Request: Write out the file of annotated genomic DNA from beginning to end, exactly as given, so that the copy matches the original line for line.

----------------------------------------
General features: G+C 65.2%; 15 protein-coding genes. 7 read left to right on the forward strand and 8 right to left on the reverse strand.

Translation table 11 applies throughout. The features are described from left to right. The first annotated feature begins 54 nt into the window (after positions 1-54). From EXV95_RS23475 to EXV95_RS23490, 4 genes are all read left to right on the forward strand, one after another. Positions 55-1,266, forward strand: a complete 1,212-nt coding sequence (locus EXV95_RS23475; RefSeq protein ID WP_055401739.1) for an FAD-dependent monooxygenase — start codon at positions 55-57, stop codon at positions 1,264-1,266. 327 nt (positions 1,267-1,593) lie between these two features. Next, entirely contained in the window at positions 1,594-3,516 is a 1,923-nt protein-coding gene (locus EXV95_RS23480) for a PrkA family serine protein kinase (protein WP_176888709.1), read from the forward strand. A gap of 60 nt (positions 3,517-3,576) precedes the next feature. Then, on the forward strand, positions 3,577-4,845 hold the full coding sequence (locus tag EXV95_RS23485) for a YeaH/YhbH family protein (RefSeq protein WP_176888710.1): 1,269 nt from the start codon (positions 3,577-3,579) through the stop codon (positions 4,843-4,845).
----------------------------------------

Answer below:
General features: G+C 65.2%; 15 protein-coding genes. 7 read left to right on the forward strand and 8 right to left on the reverse strand.

Translation table 11 applies throughout. The features are described from left to right. The first annotated feature begins 54 nt into the window (after positions 1-54). From EXV95_RS23475 to EXV95_RS23490, 4 genes are all read left to right on the forward strand, one after another. Positions 55-1,266, forward strand: a complete 1,212-nt coding sequence (locus EXV95_RS23475; RefSeq protein ID WP_055401739.1) for an FAD-dependent monooxygenase — start codon at positions 55-57, stop codon at positions 1,264-1,266. 327 nt (positions 1,267-1,593) lie between these two features. Next, entirely contained in the window at positions 1,594-3,516 is a 1,923-nt protein-coding gene (locus EXV95_RS23480) for a PrkA family serine protein kinase (protein WP_176888709.1), read from the forward strand. A gap of 60 nt (positions 3,517-3,576) precedes the next feature. Then, on the forward strand, positions 3,577-4,845 hold the full coding sequence (locus tag EXV95_RS23485) for a YeaH/YhbH family protein (RefSeq protein WP_176888710.1): 1,269 nt from the start codon (positions 3,577-3,579) through the stop codon (positions 4,843-4,845).